Oh, What Fun We Had!

L-R  Jude Shingle, Ann Ellison, Judy Stewart, Maureen Barber-Carey

L-R: Jude Shingle, Ann Ellison, Judy Stewart and Me (Maureen Barber-Carey) in Washington, D.C.

Yesterday, my colleagues and I had the privilege to give a presentation at the 2014 VSA Intersections: Arts and Special Education Conference. The title of our talk was Digital Art at the Intersection of Arts and Special Education. It focused on the use of technology in special education specifically with the implementation of social stories™.

Early on we made a commitment to technology and wanted to provide insight on how our school uses it to help students learn, grow and gain confidence. The audience was very receptive. They enjoyed watching a film the students made, learned various methods to secure funding for technology and gained an understanding of the fundamentals of a social story. They also enthusiastically participated in making a social story with our artist in residence Jude Shingle.

Only in its second year, the VSA conference is truly amazing and a great resource. It provides a wealth of knowledge and is a wonderful networking opportunity. I met many individuals dedicated to the arts and special education including the VSA representatives from Korea and Hong Kong. I look forward to continuing our collaboration with VSA and watching as this conference continues to grow.

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VSA – Here We Come!

Tomorrow is an exciting day!  We are traveling to Washington, D.C. to present Digital Art at the Intersection of Arts and Special Education.  Jude Shingle, Ann Ellison, Judy Stewart and I were honored to be selected to give this presentation.

L-R: Jude Shingle, Ann Ellison, Judy Stewart and Me (Maureen Barber-Carey)

L-R: Jude Shingle, Ann Ellison, Judy Stewart and Me (Maureen Barber-Carey) practicing for our presentation in D.C.

The 2014 VSA Intersections: Arts and the Special Education conference brings together educators, administrators, researchers, teaching artists and more interested in improving the arts learning experience for students with disabilities.  The VSA is a Jean Kennedy Smith Arts and Disability Program of the John F. Kennedy Center for the Performing Arts.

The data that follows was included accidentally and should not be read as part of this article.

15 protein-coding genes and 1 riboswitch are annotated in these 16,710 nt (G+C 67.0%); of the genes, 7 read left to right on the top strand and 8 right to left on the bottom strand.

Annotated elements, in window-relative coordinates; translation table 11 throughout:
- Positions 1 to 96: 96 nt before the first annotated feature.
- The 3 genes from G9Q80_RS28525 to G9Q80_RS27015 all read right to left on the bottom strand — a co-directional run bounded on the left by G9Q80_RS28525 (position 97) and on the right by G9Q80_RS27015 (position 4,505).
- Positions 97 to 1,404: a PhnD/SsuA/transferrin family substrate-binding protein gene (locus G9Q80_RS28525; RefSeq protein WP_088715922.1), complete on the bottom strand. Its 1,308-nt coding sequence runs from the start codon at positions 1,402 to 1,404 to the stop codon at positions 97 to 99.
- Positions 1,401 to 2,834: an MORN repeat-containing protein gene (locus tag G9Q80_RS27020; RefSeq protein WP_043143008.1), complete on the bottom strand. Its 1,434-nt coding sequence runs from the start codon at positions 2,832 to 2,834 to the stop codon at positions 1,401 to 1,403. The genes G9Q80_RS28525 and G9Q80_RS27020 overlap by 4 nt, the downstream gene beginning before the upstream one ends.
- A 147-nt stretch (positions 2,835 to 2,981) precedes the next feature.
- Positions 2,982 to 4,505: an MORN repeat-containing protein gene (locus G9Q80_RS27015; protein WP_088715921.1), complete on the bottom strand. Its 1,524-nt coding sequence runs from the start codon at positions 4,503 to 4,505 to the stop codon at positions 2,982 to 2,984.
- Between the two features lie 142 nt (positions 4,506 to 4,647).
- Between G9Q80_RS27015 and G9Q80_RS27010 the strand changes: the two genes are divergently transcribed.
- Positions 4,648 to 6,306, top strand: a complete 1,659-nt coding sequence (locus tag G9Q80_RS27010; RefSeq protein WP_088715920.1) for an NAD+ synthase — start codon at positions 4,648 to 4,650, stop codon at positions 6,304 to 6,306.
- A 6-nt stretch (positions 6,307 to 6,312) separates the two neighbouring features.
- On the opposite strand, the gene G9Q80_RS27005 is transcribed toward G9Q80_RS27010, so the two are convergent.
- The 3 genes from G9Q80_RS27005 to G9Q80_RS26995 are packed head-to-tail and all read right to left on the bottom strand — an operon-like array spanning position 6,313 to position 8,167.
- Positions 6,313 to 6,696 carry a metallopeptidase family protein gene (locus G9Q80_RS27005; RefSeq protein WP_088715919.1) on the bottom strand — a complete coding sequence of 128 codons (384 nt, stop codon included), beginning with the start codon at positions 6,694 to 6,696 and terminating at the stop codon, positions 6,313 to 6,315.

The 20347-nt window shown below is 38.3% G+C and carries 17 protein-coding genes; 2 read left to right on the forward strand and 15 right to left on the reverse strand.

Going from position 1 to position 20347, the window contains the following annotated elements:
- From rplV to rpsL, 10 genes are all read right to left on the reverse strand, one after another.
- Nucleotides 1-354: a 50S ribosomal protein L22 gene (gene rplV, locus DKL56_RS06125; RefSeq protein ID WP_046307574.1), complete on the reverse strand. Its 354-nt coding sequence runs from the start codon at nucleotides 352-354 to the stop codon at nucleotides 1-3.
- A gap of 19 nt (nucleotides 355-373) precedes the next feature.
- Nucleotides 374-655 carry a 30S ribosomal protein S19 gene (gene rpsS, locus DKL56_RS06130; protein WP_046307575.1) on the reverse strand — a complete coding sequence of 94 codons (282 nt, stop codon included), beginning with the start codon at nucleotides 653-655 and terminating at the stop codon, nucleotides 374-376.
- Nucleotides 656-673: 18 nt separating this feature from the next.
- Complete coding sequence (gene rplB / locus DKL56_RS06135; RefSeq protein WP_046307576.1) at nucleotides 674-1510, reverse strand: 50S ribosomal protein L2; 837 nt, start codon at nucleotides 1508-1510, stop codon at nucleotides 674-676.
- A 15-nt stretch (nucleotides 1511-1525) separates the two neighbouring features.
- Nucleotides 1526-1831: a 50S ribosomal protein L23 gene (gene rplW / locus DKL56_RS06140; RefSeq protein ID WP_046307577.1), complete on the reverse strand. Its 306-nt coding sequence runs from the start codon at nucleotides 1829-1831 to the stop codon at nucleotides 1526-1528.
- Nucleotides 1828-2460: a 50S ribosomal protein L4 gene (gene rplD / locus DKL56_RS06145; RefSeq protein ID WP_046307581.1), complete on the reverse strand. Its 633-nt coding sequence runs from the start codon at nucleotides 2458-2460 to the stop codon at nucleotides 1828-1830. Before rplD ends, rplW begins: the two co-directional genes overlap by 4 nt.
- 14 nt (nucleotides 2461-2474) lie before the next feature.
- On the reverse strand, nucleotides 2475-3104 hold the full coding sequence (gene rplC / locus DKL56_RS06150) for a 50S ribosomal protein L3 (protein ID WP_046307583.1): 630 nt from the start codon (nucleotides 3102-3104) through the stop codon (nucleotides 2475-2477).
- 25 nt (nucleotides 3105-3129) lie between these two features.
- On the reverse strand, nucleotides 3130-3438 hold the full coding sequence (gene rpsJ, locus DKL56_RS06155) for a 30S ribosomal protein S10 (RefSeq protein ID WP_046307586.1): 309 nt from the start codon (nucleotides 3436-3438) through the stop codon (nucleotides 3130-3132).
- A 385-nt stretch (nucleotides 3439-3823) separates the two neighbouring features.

On Thursday’s blog, I will let you know how it went, provide a copy of our presentation and some feedback that we received from audience members.




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Are You Ready To Beat The Beast?

Ryan beating the Beast on the Maureen Riazzi Adapted Course last year.

Ryan beating the Beast on the Maureen Riazzi Adapted Course last year.

Are you ready to beat the Beast on September 6th? On yesterday’s blog I shared true stories of athletes reaching out to children on the autism spectrum to encourage them to become active in football, hockey, surfing and soccer. These athletes recognize the power of their position and reached out to their own communities to establish relationships with children who look up to them. We are proud that so many individuals from our community and beyond have come together to support children and adults with disabilities by becoming involved with the Barber National Institute’s Beast on the Bay. We too have volunteer athletes who have offered their expertise in providing training for persons participating on the Maureen Riazzi adaptive course. In addition, we have hundreds of volunteers who are helping make this year’s Beast on the Bay a huge success.

The Beast on the Bay is a 10-mile extreme obstacle course on the shores of Presque Isle State Park. Participants will scale walls, trudge through mud and race through wooded trails. With the success of last year’s inaugural race we already have 880 participants from sixteen states including Florida, California, South Carolina and Tennessee. Our oldest competitor is 72 and the youngest is 16. I’m also excited that 48% of the racers are women.

Maureen & Ryan with Beast

Myself, the Beast and Ryan at last year’s Beast on the Bay

A unique component of Beast on the Bay is a 1.2 mile obstacle course offered for persons with disabilities 16 years and above. Beginning at Beach 1 the course will accommodate ambulatory participants as well as those in a wheelchair or power chair. Six obstacles will be spaced throughout the course and incorporate a variety of challenges. All participants are welcome to have a “course buddy” accompany them free of charge. Watch our video from last year’s Barber Beast on the Bay Adapted Course.

I’m so proud the Barber National Institute began the Beast on the Bay to bring awareness and focus on the capabilities and courage of persons with disabilities.